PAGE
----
Yet another beginners trip down Serendipity. Aaron, Bright and Jason hadn’t done any canyoning with abseils before, so the Thursday beforehand we spent a couple of hours on some basic abseil instruction.
I was quite interested to do this canyon again as it was only one of three canyons in the Wollangambe area that had been re-opened after the disastrous October Bush Fires - Wollangambe one and Wollangambe two being the two other canyons.
It was only three months since the bush fires but as we walked down the ridge to Serendipity the new growth bursting out of the trees was stunning to see.
As usual I took the upper entrance to Serendipity so that we could squeeze in one extra abseil. The ropes are setup using a Stein knot (or Stone knot) so that two people can abseil at the same time.
The boys relaxing at the top of the second abseil. There are two different abseil points for the second abseil - the usual one down the slippery slab or a second overhanging abseil from a tree on the right side of the canyon which we chose to use as the first abseil had the usual commercial party congestion.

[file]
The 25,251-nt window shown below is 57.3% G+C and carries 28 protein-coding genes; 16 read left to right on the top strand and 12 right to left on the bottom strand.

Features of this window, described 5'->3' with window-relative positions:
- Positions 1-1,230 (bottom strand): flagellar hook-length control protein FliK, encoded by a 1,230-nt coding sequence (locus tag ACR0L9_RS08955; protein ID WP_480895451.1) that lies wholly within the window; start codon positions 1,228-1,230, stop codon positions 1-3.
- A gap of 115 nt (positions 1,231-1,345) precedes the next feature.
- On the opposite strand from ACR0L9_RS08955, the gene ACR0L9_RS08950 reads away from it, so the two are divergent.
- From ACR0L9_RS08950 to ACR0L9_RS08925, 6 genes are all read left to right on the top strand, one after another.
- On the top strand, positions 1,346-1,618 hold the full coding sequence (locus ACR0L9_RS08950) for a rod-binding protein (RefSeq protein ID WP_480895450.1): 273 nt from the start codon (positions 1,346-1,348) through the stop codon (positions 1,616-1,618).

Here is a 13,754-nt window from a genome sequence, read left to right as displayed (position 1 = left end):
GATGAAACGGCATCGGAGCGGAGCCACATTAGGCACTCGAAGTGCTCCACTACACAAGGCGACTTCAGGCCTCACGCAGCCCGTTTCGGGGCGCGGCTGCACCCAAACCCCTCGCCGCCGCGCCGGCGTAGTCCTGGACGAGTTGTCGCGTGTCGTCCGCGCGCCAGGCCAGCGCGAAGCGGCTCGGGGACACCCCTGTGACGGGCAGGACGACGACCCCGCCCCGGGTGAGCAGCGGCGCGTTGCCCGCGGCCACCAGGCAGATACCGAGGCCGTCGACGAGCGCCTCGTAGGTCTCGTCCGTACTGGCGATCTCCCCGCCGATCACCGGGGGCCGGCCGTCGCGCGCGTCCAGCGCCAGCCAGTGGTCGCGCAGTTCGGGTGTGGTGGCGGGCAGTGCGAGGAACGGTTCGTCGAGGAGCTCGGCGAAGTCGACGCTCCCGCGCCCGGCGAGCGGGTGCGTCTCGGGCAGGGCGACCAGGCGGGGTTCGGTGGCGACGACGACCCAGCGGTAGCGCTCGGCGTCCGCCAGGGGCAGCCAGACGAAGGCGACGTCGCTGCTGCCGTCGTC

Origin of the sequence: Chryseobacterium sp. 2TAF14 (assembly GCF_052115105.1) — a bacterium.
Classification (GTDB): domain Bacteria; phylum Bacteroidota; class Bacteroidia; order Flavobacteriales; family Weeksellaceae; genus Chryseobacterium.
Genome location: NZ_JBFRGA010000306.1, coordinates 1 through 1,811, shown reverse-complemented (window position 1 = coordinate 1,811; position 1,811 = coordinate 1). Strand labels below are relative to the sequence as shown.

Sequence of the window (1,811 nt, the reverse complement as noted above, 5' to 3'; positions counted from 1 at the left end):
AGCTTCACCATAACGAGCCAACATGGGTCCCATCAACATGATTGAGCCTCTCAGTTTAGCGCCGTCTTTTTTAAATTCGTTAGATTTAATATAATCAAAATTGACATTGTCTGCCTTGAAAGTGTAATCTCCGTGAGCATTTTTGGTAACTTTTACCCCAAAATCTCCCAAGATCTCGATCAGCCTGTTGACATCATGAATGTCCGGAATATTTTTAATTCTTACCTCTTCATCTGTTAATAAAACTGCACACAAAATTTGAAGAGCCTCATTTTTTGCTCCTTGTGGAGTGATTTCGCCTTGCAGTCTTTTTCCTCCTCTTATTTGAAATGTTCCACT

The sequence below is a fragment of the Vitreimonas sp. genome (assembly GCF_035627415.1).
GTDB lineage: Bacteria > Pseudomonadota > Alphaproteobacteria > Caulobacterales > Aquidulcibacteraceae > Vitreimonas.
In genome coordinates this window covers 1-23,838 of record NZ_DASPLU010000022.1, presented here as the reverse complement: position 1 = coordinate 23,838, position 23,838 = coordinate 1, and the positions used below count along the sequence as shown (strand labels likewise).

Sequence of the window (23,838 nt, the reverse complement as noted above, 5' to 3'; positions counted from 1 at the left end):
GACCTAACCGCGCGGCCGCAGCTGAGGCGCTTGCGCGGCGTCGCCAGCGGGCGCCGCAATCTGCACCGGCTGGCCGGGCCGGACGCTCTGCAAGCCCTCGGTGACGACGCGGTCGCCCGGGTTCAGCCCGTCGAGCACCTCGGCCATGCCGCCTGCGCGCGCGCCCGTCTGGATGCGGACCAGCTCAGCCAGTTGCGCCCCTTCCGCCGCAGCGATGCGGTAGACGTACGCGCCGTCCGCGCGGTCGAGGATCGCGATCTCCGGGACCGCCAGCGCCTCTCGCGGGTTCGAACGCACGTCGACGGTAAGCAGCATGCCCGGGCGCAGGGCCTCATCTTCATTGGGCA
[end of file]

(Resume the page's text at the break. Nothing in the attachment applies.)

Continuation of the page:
Anton heading over on the second abseil - check the gallery for more shots of this abseil.
As usual, there is always something new to find in a canyon no matter how many times before you’ve done it. This time I stumbled across this amazing hole which the creek disappeared into. Awesome!
Aaren heading down the third awkward abseil.
Bright on the final abseil. Most of the rest of us decided to jump rather abseil.
We got the end of Serendipity at 1:00pm and stopped for lunch with one of the locals.
The original plan was to float and swim down the Wollangambe and finish up at the Wollangambe 2 exit. Alas, due to the rain the week before ash and other crap had washed off the huge catchment area and unfortunately the Wollangambe was pitch black which made walking difficult as you could not see what you were walking on. I was also concerned that ingesting the water might make us sick and it really didn’t look like fun, so we opted out and took the more boring exit back up the ridge.
New growth bursting out of the charred bark.